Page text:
The study, “Racial differences in systemic sclerosis disease presentation: a European Scleroderma Trials and Research group study,” was published in the journal Rheumatology.
Prevalence and clinical symptoms of scleroderma vary among different racial groups. Studies of multi-racial populations of African Americans, Hispanics, and European descendants suggest that non-Europeans are at greater risk of severe disease and indicate that scleroderma’s incidence is higher in African Americans.
A deeper understanding of the role that race plays in scleroderma development could have important implications for its monitoring, treatment, and prognosis.
In the study, an international team investigated differences in scleroderma manifestations between white, Asian, and black patients. They also analyzed the effects of geographical location by comparing disease outcomes in black patients living in sub-Saharan Africa with those living abroad, as well as Asian patients living in Asia with those outside of Asia.
The study used the multinational European Scleroderma Trials and Research group database. A total of 9,161 white (mean age of 56.7), 341 Asian (46.3 years), and 198 black (45.6 years) patients were included.
Results revealed several differences across the three racial groups. Black patients showed the earliest onset of symptoms apart from Raynaud’s phenomena, which refers to numb, prickly, and frigid fingers and toes in response to cold or stress. They were followed by Asian patients, whose disease evolved more rapidly than in whites.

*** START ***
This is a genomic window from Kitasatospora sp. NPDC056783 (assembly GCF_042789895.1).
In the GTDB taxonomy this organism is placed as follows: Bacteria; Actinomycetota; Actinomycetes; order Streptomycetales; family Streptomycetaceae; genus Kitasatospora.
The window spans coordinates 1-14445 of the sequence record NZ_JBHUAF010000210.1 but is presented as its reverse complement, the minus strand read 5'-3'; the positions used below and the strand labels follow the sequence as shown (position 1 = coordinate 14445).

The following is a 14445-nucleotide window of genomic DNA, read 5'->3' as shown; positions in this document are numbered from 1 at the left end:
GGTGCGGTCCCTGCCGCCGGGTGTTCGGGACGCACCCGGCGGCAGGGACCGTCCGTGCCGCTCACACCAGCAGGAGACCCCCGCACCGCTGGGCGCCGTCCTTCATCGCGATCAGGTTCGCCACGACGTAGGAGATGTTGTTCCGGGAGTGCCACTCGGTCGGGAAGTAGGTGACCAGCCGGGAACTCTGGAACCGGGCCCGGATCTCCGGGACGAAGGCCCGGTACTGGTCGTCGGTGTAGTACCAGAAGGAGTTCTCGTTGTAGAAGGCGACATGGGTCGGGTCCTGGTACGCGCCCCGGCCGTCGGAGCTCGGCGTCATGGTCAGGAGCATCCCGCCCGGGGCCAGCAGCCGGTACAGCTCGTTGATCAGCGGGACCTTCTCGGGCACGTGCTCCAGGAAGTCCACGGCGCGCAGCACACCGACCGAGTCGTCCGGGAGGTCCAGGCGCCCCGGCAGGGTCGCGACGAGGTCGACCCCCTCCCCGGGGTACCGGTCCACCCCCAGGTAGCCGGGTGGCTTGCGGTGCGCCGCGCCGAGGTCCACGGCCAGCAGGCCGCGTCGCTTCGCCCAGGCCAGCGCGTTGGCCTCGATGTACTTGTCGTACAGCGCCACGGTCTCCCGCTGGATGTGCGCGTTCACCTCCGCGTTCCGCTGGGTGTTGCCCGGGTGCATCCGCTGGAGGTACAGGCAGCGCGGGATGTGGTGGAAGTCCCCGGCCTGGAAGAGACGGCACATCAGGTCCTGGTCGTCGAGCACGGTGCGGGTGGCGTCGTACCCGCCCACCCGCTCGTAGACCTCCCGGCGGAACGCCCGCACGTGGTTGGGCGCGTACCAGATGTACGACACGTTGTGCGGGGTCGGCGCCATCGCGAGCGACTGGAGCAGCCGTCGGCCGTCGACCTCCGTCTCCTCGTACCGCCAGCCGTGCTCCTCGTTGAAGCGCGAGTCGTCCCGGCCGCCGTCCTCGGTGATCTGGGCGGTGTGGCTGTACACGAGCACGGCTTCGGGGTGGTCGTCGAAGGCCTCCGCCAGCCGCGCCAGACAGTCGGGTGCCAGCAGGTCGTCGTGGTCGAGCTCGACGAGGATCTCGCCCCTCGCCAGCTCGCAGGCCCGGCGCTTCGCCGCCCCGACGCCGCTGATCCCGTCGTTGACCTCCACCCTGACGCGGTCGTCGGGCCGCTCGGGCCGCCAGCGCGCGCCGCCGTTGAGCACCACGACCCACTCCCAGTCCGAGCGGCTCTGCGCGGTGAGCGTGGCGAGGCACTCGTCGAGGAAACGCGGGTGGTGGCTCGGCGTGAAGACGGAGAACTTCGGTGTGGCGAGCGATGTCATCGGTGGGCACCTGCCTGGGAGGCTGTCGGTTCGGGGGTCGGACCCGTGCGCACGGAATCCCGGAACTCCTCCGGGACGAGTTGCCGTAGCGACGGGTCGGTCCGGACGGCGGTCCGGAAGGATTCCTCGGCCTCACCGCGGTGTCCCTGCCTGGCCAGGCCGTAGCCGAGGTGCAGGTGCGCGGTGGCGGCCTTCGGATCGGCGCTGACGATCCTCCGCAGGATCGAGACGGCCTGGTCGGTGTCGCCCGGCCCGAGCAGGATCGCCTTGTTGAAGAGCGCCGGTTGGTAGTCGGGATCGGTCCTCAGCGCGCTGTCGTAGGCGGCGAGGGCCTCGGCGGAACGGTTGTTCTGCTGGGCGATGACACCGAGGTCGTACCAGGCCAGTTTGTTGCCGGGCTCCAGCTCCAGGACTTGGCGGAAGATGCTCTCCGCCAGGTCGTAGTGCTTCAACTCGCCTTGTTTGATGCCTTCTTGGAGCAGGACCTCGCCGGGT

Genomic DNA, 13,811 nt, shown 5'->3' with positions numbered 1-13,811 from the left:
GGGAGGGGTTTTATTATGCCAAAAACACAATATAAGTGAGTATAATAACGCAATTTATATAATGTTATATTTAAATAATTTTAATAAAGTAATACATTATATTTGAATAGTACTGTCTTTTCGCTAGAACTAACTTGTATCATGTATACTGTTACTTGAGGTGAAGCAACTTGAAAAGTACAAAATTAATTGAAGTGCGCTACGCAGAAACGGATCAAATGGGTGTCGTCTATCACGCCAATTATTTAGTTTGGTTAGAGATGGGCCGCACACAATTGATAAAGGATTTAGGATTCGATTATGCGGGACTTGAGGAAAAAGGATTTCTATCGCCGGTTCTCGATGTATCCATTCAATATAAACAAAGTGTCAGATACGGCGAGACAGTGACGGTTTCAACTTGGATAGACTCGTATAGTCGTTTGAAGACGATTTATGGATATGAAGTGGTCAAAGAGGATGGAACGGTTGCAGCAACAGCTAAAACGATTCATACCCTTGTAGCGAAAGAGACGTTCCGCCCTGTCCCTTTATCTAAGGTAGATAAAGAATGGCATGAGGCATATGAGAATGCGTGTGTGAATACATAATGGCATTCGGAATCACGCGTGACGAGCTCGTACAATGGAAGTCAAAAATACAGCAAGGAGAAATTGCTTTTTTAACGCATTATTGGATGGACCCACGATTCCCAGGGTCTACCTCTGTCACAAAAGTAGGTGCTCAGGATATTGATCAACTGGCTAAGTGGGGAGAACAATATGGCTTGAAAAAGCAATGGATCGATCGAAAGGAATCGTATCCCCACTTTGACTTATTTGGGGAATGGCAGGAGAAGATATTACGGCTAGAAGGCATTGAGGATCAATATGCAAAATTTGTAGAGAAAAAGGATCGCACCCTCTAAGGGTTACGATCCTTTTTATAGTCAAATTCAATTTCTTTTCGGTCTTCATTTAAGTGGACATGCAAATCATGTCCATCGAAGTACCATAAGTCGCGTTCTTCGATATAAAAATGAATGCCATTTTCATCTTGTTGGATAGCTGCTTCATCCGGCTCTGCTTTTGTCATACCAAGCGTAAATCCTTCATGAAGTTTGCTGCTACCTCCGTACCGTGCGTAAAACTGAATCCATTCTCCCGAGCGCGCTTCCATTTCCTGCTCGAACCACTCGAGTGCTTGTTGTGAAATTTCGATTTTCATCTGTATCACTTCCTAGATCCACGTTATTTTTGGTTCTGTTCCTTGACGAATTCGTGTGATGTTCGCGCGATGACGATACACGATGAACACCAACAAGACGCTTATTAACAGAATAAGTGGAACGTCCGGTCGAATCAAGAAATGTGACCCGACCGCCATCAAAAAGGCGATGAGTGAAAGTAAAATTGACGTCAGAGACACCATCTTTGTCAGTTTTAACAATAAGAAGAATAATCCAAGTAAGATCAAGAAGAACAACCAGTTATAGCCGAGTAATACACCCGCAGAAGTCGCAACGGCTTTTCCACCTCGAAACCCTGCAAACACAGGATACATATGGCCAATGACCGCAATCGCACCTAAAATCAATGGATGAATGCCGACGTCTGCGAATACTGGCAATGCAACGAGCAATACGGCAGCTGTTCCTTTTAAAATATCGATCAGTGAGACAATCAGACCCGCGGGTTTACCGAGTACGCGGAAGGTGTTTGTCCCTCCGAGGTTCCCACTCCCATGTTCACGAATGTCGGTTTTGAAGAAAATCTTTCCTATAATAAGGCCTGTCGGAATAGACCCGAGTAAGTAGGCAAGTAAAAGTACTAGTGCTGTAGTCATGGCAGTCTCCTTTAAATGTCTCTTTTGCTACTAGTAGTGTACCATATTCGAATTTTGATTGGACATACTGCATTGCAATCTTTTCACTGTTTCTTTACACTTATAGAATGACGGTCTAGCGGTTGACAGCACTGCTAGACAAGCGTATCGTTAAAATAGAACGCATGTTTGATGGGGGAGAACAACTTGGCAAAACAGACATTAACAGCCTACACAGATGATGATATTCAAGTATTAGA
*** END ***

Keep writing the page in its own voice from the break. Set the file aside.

In addition, Asian patients had anti-topoisomerase-I autoantibodies (ATA; also known as anti-Scl-70) more frequently, but anti-centromere autoantibodies less commonly compared with white patients. Black patients were less likely than whites to have either antibody.
Of note, screening for these autoantibodies — immune proteins that mistakenly target a person’s own tissues or organs — is routine practice for the early diagnosis of scleroderma.
Topoisomerase-I is a crucial enzyme for the winding of DNA molecules during gene expression and cell division. Autoantibodies against it are highly specific for scleroderma and linked to diffuse skin disease and lung fibrosis, or scarring. The centromere is a part of chromosomes, and its autoantibodies are typically detected in limited cutaneous scleroderma.
Diffuse skin involvement was more prevalent in black patients than in whites, and rarer in Asians. Compared to white patients, both Asian and black patients were more than twice as likely to develop pulmonary hypertension and have poorer lung function (reflected by a lower forced vital capacity, the amount of air a person can exhale during a forced breath).
Asian patients also were the most susceptible to problems in their diffusing capacity of the lung, which refers to how well the lungs exchange gases with the blood.
The risk of death also differed across groups. Following the onset of Raynaud’s phenomena, Asian and black patients had increased mortality risk compared to whites (1.6-fold higher in Asians and 2.1 times higher in black patients). The team also saw that most of the racial effects appeared to be largely independent of where the patients lived.
“In summary, this analysis is by far the largest direct comparison of different ethnicities so far; it strengthens knowledge about the clinical and serological differences between [black patients] and [white patients] and largely extends that on [Asian patients] by suggesting that they have a relatively fast disease evolution in conjunction with high prevalences of ATA, [pulmonary hypertension] and lung involvement,” the researchers wrote.
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